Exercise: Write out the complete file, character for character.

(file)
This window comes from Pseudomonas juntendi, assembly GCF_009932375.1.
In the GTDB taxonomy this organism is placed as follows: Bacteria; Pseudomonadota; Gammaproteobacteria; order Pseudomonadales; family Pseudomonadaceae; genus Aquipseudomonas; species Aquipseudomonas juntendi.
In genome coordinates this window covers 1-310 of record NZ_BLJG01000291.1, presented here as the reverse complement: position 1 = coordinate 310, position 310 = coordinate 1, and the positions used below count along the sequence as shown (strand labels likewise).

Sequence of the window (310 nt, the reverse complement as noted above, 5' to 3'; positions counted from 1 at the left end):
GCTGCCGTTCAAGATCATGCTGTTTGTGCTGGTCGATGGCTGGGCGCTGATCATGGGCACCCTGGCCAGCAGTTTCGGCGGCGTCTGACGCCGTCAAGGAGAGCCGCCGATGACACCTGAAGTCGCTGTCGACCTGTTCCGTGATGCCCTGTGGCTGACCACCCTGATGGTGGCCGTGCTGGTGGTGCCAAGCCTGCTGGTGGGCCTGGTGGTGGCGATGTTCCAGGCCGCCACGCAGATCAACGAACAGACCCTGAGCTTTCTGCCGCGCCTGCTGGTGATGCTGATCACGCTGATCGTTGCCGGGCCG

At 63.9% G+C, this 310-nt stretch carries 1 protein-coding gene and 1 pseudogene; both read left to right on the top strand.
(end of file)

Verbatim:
This window comes from Pseudomonas juntendi, assembly GCF_009932375.1.
In the GTDB taxonomy this organism is placed as follows: Bacteria; Pseudomonadota; Gammaproteobacteria; order Pseudomonadales; family Pseudomonadaceae; genus Aquipseudomonas; species Aquipseudomonas juntendi.
In genome coordinates this window covers 1-310 of record NZ_BLJG01000291.1, presented here as the reverse complement: position 1 = coordinate 310, position 310 = coordinate 1, and the positions used below count along the sequence as shown (strand labels likewise).

Sequence of the window (310 nt, the reverse complement as noted above, 5' to 3'; positions counted from 1 at the left end):
GCTGCCGTTCAAGATCATGCTGTTTGTGCTGGTCGATGGCTGGGCGCTGATCATGGGCACCCTGGCCAGCAGTTTCGGCGGCGTCTGACGCCGTCAAGGAGAGCCGCCGATGACACCTGAAGTCGCTGTCGACCTGTTCCGTGATGCCCTGTGGCTGACCACCCTGATGGTGGCCGTGCTGGTGGTGCCAAGCCTGCTGGTGGGCCTGGTGGTGGCGATGTTCCAGGCCGCCACGCAGATCAACGAACAGACCCTGAGCTTTCTGCCGCGCCTGCTGGTGATGCTGATCACGCTGATCGTTGCCGGGCCG

At 63.9% G+C, this 310-nt stretch carries 1 protein-coding gene and 1 pseudogene; both read left to right on the top strand.